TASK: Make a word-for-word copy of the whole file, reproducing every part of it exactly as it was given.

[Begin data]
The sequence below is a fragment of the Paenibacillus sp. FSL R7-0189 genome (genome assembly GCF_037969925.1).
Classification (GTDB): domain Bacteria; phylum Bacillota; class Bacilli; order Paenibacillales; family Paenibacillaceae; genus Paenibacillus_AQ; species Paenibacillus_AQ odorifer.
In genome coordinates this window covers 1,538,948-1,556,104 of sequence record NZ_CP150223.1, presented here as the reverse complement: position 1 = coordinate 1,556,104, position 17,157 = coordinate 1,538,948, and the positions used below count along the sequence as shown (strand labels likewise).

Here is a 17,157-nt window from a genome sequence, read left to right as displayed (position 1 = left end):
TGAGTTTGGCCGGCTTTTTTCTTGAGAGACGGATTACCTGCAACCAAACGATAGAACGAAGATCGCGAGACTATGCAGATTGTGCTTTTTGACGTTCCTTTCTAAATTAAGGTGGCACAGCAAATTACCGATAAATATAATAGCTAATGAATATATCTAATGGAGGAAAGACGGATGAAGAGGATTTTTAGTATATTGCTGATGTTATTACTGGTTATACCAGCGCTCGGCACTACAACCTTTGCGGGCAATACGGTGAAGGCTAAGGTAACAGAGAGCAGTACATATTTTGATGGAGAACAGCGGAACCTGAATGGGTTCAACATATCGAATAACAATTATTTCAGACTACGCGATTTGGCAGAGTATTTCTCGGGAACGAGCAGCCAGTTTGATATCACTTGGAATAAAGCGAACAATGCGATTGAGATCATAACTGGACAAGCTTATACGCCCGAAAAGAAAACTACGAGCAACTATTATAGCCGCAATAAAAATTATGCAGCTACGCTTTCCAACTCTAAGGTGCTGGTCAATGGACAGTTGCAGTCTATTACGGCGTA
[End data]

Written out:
The sequence below is a fragment of the Paenibacillus sp. FSL R7-0189 genome (genome assembly GCF_037969925.1).
Classification (GTDB): domain Bacteria; phylum Bacillota; class Bacilli; order Paenibacillales; family Paenibacillaceae; genus Paenibacillus_AQ; species Paenibacillus_AQ odorifer.
In genome coordinates this window covers 1,538,948-1,556,104 of sequence record NZ_CP150223.1, presented here as the reverse complement: position 1 = coordinate 1,556,104, position 17,157 = coordinate 1,538,948, and the positions used below count along the sequence as shown (strand labels likewise).

Here is a 17,157-nt window from a genome sequence, read left to right as displayed (position 1 = left end):
TGAGTTTGGCCGGCTTTTTTCTTGAGAGACGGATTACCTGCAACCAAACGATAGAACGAAGATCGCGAGACTATGCAGATTGTGCTTTTTGACGTTCCTTTCTAAATTAAGGTGGCACAGCAAATTACCGATAAATATAATAGCTAATGAATATATCTAATGGAGGAAAGACGGATGAAGAGGATTTTTAGTATATTGCTGATGTTATTACTGGTTATACCAGCGCTCGGCACTACAACCTTTGCGGGCAATACGGTGAAGGCTAAGGTAACAGAGAGCAGTACATATTTTGATGGAGAACAGCGGAACCTGAATGGGTTCAACATATCGAATAACAATTATTTCAGACTACGCGATTTGGCAGAGTATTTCTCGGGAACGAGCAGCCAGTTTGATATCACTTGGAATAAAGCGAACAATGCGATTGAGATCATAACTGGACAAGCTTATACGCCCGAAAAGAAAACTACGAGCAACTATTATAGCCGCAATAAAAATTATGCAGCTACGCTTTCCAACTCTAAGGTGCTGGTCAATGGACAGTTGCAGTCTATTACGGCGTA